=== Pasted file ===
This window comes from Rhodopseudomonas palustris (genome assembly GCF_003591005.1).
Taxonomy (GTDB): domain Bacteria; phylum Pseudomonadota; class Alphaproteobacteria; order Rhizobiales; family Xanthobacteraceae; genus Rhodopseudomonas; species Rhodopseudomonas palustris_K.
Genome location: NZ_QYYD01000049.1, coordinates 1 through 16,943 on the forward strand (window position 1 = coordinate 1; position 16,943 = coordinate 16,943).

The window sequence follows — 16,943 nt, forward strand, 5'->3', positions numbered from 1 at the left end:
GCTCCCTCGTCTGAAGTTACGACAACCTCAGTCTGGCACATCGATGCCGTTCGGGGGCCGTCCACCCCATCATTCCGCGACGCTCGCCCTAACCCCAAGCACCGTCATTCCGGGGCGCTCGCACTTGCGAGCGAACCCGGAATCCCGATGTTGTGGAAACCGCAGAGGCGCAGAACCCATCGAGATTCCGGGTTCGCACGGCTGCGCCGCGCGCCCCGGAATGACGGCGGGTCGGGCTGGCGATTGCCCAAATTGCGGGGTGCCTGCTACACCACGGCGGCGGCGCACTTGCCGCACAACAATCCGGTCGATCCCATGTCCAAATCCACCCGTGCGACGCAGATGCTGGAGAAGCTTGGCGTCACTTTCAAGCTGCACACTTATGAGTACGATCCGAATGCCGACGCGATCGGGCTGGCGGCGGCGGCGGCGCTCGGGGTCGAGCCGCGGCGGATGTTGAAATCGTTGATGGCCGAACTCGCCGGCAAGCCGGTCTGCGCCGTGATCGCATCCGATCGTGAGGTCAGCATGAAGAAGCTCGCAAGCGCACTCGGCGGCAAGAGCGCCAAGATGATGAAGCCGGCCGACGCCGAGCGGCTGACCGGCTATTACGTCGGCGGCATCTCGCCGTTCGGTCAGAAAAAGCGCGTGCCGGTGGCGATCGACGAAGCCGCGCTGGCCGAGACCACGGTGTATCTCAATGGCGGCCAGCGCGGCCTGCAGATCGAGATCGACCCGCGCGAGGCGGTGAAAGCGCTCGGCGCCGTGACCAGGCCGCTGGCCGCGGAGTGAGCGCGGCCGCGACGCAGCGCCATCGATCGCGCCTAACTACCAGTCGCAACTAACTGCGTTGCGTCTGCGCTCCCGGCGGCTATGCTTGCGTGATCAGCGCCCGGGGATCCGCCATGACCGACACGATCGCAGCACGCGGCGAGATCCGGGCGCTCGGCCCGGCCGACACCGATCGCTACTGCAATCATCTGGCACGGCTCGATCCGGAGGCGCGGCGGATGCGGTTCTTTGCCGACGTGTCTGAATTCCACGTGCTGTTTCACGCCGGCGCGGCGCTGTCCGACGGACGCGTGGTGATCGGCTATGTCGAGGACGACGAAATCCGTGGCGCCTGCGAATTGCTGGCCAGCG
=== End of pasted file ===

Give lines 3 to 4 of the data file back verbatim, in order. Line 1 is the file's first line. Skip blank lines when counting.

Genome location: NZ_QYYD01000049.1, coordinates 1 through 16,943 on the forward strand (window position 1 = coordinate 1; position 16,943 = coordinate 16,943).

The window sequence follows — 16,943 nt, forward strand, 5'->3', positions numbered from 1 at the left end: